Geographic information systems (GIS) specialists use computers to create maps.
GIS specialists use geographic information systems (GIS) databases to interpret and display data. They interpret and visualize data to show relationships, patterns, and trends.
GIS databases allow GIS specialists to:
- Gather and store data
- Model and analyze data
- Display data graphically
GIS specialists work with cartographers and GIS technicians. They often work for government agencies, utility companies, and consulting and surveying firms.
GIS maps often are used to relate non-graphic information to places. This information can be used for many purposes, such as:
- Planning urban growth
- Managing forests
- Routing 911 vehicles
- Assessing groundwater contamination
GIS specialists can add varying levels of geographic information to a map. Some maps require basic physical information, such as roads, rivers, and boundaries. Other maps require detailed utility information, such as the location of sewer, gas, and power lines.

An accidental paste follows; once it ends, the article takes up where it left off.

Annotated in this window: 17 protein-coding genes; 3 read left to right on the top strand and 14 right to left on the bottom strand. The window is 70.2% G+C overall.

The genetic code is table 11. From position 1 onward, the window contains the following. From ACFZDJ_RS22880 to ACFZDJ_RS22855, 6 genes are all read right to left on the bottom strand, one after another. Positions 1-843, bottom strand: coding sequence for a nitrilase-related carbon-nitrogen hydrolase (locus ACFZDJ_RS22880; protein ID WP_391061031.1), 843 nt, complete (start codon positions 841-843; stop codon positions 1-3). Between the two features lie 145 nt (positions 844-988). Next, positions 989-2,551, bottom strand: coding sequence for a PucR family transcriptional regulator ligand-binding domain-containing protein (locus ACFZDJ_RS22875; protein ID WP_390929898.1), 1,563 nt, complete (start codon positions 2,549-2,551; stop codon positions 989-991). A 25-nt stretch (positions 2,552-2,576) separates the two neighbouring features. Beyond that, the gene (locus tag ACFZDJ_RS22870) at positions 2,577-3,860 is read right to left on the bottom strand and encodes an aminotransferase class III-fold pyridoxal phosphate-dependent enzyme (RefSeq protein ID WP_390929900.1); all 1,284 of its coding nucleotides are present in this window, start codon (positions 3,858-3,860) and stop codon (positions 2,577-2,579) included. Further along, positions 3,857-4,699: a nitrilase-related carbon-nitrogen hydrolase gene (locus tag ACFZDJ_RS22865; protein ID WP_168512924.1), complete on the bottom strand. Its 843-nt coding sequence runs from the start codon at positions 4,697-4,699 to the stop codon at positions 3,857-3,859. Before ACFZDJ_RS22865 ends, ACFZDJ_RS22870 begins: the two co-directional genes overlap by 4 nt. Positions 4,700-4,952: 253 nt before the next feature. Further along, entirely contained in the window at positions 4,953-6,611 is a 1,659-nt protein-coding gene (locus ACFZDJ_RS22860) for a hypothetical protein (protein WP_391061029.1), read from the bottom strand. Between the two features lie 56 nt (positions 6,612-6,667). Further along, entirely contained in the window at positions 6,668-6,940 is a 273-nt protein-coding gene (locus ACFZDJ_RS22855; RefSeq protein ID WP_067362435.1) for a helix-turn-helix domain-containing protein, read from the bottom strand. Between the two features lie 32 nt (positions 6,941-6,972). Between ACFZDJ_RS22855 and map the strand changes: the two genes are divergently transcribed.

GIS specialists can specialize in one of the following areas:
Analyze needs and data
Analysts interview users to determine what information is needed. They select the types of data and maps that will meet user needs. For example, city planners may use GIS data to lower gasoline consumption by building roads in the right places. Others use GIS data to find the best locations for solar and wind energy sites.
Programmers write computer programs of the analysts' designs. Programmers create menus and commands to help users.
Digitizers convert existing map coordinates into computer-readable form. They put existing maps on digitizer tables and place a cursor over various points to enter data into computers. Digitizers also code data that will appear in layers over the basic map of the earth's surface.